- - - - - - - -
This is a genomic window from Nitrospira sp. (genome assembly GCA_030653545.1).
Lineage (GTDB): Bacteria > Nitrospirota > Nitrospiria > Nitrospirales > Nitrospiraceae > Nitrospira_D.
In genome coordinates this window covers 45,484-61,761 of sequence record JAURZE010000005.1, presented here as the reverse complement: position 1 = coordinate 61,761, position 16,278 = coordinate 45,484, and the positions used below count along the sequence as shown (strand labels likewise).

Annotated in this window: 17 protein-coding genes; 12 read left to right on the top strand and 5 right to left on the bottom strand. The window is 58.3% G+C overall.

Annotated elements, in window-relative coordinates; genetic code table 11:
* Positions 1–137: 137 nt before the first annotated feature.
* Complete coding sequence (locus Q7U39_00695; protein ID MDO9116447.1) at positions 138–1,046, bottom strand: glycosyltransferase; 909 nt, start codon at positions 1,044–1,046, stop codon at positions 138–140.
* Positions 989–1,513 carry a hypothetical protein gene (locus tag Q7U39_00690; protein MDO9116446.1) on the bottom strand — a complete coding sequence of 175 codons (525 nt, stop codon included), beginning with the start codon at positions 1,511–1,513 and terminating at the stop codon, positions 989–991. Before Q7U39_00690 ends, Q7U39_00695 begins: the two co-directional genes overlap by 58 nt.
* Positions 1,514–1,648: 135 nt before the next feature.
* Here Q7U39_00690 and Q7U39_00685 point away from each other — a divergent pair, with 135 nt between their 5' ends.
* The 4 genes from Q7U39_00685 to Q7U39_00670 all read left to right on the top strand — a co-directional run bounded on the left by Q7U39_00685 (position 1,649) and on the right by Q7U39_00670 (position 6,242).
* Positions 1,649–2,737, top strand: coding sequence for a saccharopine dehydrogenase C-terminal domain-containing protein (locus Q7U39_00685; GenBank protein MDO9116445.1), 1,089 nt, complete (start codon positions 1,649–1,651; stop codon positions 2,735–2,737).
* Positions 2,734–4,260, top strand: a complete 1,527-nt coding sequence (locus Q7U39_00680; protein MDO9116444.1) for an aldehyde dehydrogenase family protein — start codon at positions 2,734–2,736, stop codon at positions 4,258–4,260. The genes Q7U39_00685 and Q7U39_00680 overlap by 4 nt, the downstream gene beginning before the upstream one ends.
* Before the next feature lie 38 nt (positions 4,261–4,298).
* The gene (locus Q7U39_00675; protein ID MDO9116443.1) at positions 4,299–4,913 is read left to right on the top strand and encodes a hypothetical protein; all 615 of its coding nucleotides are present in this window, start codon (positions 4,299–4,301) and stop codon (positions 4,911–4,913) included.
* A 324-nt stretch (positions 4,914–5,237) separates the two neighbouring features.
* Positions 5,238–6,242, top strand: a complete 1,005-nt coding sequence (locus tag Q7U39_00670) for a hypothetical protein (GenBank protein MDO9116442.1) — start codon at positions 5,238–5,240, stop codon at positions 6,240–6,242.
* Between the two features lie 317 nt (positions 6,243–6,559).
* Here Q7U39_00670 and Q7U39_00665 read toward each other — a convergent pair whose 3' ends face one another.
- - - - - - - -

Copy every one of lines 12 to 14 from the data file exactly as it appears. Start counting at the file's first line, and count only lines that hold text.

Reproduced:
* Positions 1,649–2,737, top strand: coding sequence for a saccharopine dehydrogenase C-terminal domain-containing protein (locus Q7U39_00685; GenBank protein MDO9116445.1), 1,089 nt, complete (start codon positions 1,649–1,651; stop codon positions 2,735–2,737).
* Positions 2,734–4,260, top strand: a complete 1,527-nt coding sequence (locus Q7U39_00680; protein MDO9116444.1) for an aldehyde dehydrogenase family protein — start codon at positions 2,734–2,736, stop codon at positions 4,258–4,260. The genes Q7U39_00685 and Q7U39_00680 overlap by 4 nt, the downstream gene beginning before the upstream one ends.
* Before the next feature lie 38 nt (positions 4,261–4,298).